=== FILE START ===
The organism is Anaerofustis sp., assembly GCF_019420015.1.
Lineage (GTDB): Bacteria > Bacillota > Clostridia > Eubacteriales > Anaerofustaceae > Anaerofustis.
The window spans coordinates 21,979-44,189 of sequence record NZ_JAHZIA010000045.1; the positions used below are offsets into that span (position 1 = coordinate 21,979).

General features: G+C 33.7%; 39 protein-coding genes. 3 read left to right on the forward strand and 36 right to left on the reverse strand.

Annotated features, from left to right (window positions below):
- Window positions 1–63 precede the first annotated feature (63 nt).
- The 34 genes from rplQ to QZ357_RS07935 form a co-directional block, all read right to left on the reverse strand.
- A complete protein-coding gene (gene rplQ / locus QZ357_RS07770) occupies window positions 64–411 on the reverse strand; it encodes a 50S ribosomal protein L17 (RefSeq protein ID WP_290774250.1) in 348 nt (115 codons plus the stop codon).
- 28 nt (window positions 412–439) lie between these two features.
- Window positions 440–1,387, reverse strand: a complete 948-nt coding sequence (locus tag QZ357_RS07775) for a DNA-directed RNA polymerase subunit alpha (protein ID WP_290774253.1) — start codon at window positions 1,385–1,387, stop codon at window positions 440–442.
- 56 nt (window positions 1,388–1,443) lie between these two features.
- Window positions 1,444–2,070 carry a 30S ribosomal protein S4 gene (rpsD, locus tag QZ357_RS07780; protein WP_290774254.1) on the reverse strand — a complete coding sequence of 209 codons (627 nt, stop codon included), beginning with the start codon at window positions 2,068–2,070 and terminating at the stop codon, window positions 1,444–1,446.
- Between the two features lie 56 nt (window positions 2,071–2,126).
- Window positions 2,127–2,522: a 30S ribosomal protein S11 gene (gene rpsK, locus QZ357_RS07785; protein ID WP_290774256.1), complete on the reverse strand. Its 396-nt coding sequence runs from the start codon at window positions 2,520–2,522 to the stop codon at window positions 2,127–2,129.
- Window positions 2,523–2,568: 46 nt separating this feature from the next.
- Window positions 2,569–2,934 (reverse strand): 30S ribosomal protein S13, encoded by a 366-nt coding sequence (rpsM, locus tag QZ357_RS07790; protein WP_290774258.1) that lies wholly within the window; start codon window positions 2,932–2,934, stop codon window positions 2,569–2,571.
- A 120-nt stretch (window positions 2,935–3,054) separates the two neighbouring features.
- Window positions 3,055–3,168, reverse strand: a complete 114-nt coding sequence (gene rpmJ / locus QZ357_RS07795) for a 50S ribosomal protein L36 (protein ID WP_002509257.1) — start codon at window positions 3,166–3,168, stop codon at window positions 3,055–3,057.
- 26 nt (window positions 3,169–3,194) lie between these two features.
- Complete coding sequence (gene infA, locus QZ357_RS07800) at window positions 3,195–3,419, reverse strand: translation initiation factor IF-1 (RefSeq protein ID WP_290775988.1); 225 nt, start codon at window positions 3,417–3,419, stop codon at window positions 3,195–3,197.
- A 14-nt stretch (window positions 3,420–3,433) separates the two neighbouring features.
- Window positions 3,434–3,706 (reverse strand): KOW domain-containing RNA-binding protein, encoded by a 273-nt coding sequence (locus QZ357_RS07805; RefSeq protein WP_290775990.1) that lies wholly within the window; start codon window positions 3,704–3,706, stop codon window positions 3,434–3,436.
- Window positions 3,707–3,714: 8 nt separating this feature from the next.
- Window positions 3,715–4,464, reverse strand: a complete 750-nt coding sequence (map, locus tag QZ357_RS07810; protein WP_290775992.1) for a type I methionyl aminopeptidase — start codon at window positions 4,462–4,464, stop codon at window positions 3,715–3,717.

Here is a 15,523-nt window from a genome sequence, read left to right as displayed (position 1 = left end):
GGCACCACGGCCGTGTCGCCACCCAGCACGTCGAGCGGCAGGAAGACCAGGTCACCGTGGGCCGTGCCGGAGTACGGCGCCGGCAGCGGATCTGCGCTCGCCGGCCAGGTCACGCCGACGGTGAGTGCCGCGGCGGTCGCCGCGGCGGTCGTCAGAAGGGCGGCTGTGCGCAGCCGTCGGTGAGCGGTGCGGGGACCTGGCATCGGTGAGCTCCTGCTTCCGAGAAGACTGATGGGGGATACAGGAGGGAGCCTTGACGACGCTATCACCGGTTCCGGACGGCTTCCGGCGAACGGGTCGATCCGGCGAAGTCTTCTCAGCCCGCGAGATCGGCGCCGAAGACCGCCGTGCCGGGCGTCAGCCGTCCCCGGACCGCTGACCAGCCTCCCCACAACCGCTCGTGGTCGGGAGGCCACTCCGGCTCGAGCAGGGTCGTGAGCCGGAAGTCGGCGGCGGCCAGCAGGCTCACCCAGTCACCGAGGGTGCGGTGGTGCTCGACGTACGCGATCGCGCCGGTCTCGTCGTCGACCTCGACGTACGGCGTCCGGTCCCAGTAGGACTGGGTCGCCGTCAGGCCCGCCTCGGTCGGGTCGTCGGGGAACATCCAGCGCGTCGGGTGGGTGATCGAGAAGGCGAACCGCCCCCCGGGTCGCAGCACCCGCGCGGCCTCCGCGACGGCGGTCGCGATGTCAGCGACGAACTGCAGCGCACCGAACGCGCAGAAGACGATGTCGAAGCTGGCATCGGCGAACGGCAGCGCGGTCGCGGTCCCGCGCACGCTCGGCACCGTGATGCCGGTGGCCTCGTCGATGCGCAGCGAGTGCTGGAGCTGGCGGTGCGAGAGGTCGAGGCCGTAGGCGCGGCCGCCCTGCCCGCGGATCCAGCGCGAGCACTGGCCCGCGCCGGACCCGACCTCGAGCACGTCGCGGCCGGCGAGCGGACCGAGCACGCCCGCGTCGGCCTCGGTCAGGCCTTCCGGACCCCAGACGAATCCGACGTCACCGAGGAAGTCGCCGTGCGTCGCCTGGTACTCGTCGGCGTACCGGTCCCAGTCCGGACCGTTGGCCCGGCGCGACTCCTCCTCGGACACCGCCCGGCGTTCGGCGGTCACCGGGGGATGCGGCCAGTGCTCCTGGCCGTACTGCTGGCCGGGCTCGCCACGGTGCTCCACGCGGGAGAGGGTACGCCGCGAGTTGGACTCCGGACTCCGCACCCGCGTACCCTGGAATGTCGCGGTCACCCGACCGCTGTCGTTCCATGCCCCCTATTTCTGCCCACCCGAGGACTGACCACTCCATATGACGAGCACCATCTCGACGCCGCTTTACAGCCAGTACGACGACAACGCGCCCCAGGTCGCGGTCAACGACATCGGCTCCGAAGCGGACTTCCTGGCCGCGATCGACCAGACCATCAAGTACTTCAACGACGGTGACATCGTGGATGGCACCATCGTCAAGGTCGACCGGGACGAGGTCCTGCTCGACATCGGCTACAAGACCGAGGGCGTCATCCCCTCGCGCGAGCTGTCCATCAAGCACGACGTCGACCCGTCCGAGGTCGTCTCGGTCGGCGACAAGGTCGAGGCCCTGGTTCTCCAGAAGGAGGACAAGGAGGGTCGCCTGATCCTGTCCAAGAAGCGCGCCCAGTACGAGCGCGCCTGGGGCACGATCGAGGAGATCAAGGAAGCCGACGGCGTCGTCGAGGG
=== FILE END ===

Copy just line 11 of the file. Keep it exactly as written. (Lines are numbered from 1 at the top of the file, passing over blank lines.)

- 56 nt (window positions 1,388–1,443) lie between these two features.